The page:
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The BRICS New Development Bank meets in Delhi to dash green-developmental hopes?

 


By Patrick Bond

March 30, 2017 – Links International Journal of Socialist Renewal – Will the Brazil-Russia-India-China-South Africa (BRICS) bloc ever really challenge the world financial order? The BRICS New Development Bank (NDB) leadership is meeting in New Delhi from 31 March to 2 April with a degree of fanfare unmatched by accomplishments. It is a good moment to assess progress since the BRICS Summit in 2013 when rumour had it that the then host city of Durban would also be the NDB’s home base. (It ended up in Shanghai, launched in 2015.)

BRICS leaders often state their vision of establishing alternatives to the World Bank and International Monetary Fund. Indeed the NDB leadership began with environmentally-oriented loans last year, and in 2017 wants to add $3 billion in new credits.

But looked at it from the South African vantage point, questions immediately arise about key personnel, as well as the willingness of the only local NDB borrower so far – the electricity parastatal Eskom – to support renewable energy, and perhaps most importantly whether the country and the continent can afford more expensive hard-currency loans.

Greenwashing finance as Africa loses IMF power



Why green loans? The original NDB designers were two former World Bank chief economists, Joe Stiglitz and Nick Stern. Although their public endorsements of the NDB stressed sustainable development and climate change, in private Stern offered a different rationale during a 2013 conference of the elite British Academy (which he chairs): “If you have a development bank that is part of a [major business] deal then it makes it more difficult for governments to be unreliable.”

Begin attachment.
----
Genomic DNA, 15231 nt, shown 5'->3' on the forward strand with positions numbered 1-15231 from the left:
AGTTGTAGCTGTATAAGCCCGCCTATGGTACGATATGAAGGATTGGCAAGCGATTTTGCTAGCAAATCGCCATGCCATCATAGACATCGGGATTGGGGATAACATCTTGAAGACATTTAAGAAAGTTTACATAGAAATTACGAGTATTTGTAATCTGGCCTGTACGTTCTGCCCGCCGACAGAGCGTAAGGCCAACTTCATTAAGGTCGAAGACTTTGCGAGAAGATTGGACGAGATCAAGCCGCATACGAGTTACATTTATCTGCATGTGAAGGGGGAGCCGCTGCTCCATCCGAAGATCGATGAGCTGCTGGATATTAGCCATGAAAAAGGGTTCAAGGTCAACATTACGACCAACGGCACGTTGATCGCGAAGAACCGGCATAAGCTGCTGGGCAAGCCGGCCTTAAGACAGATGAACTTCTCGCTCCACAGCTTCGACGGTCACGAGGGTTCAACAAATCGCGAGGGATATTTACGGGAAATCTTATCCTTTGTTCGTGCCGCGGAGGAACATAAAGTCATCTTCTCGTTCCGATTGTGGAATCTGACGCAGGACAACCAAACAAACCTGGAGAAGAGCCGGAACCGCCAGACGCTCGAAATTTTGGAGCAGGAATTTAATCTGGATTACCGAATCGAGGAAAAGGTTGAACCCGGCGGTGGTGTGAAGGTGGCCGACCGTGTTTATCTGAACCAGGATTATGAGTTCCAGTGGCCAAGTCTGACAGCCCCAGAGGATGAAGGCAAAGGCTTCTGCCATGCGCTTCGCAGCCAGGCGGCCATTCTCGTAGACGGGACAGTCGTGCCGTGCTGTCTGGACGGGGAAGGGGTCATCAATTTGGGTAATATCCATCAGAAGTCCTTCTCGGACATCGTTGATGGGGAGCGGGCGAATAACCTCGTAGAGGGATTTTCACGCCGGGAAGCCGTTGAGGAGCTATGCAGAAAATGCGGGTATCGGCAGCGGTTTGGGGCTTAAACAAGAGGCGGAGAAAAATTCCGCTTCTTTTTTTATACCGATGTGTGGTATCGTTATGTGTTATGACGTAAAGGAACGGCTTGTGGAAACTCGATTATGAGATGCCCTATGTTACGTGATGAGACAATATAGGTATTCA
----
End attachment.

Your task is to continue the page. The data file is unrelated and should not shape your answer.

Stern asked, “are there any press here, by the way? OK, so this bit’s off the record. We started to move the idea of a BRICS-led development bank for those two reasons. Coupled with the idea that the rich countries would not let the balance sheets of the World Bank and some of the regional development banks expand very much, and they would not allow their share in those banks to be diluted.”

While this is true, the BRICS gained substantial IMF voting power increases in the 2015 restructuring (e.g. China up 37%, India 23%, Brazil 11% and Russia 8%), but with negligible United States or European dilution. Instead, the rising BRICS shares were a result of Nigeria and Venezuela losing 41% of their vote, along with Libya at -39%, Morocco -27%, Gabon -26%, Algeria -26%, Namibia -26%, Cameroon -23%, Mauritius -21% and even South Africa lost 21%.

Four BRIC countries stood on African and Latin American heads to get better executive director seats at the IMF table. When they got there, the BRICS directors approved the reappointment of Christine Lagarde in 2016 and after she was convicted on a $430 million corruption charge last December, the IMF directors unanimously endorsed her continued employment.

The NDB’s first loans did boost environmentally-oriented projects, as $300 million went to Brazil, $81 million to China, $250 million to India and $180 million to SA, the latter to connect renewable Independent Power Producer generators to the main grid. But these processes are accomplished with mostly local-currency inputs, hence the US$ loans were inappropriate. Like the other multilaterals, NDB repayments are in US dollars, which adversely affect the borrower’s balance of payments, although the NDB has started fund-raising from yuan and rupee markets so this may eventually change.

But worse, Eskom’s two most recent leaders, Brian Molefe and Matshela Koko, simultaneously announced that they wanted nothing more to do with renewable energy. A massive battle over renewables was only resolved a month ago when Finance Minister Pravin Gordhan’s Budget Statement recommitted to the IPP contracts. (Koko may well have to step down after last week’s conflict-of-interest revelations involving a scandalous $100 million tender suspiciously won by his stepdaughter’s company.)

In that budget, Gordhan refused Eskom further nuclear energy financing, beyond an initial $15 million: a tiny downpayment on the in-principle reactor purchase agreement that President Jacob Zuma had made to Moscow-based Rosatom, with anticipated costs of $50-100 billion. The principle supplier of raw inputs to the nukes – if they are built – will be Oakbay, a uranium (and coal) company owned by the notorious Gupta brothers.

Gupta gyrations